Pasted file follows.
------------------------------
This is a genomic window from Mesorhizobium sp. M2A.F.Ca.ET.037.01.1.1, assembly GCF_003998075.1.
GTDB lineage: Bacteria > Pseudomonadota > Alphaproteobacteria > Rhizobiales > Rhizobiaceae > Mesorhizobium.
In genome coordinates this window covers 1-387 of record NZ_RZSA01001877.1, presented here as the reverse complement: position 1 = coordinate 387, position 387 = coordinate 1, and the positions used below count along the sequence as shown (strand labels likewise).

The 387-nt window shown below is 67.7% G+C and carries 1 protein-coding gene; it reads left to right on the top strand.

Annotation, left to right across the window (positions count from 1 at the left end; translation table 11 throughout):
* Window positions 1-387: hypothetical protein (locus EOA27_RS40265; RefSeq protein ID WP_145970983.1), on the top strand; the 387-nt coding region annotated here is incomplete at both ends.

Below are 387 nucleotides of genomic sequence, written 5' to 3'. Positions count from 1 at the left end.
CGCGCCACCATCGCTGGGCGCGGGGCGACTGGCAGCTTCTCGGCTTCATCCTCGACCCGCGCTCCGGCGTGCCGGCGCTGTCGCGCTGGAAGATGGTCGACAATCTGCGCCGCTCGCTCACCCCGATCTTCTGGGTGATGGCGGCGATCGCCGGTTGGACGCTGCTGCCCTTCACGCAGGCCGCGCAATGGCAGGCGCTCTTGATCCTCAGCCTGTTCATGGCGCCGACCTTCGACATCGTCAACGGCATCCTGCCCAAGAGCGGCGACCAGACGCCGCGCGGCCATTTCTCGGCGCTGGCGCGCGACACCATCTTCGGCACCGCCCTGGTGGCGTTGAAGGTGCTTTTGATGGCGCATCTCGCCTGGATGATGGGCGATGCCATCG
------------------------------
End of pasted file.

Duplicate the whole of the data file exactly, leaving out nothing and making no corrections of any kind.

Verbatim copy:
This is a genomic window from Mesorhizobium sp. M2A.F.Ca.ET.037.01.1.1, assembly GCF_003998075.1.
GTDB lineage: Bacteria > Pseudomonadota > Alphaproteobacteria > Rhizobiales > Rhizobiaceae > Mesorhizobium.
In genome coordinates this window covers 1-387 of record NZ_RZSA01001877.1, presented here as the reverse complement: position 1 = coordinate 387, position 387 = coordinate 1, and the positions used below count along the sequence as shown (strand labels likewise).

The 387-nt window shown below is 67.7% G+C and carries 1 protein-coding gene; it reads left to right on the top strand.

Annotation, left to right across the window (positions count from 1 at the left end; translation table 11 throughout):
* Window positions 1-387: hypothetical protein (locus EOA27_RS40265; RefSeq protein ID WP_145970983.1), on the top strand; the 387-nt coding region annotated here is incomplete at both ends.

Below are 387 nucleotides of genomic sequence, written 5' to 3'. Positions count from 1 at the left end.
CGCGCCACCATCGCTGGGCGCGGGGCGACTGGCAGCTTCTCGGCTTCATCCTCGACCCGCGCTCCGGCGTGCCGGCGCTGTCGCGCTGGAAGATGGTCGACAATCTGCGCCGCTCGCTCACCCCGATCTTCTGGGTGATGGCGGCGATCGCCGGTTGGACGCTGCTGCCCTTCACGCAGGCCGCGCAATGGCAGGCGCTCTTGATCCTCAGCCTGTTCATGGCGCCGACCTTCGACATCGTCAACGGCATCCTGCCCAAGAGCGGCGACCAGACGCCGCGCGGCCATTTCTCGGCGCTGGCGCGCGACACCATCTTCGGCACCGCCCTGGTGGCGTTGAAGGTGCTTTTGATGGCGCATCTCGCCTGGATGATGGGCGATGCCATCG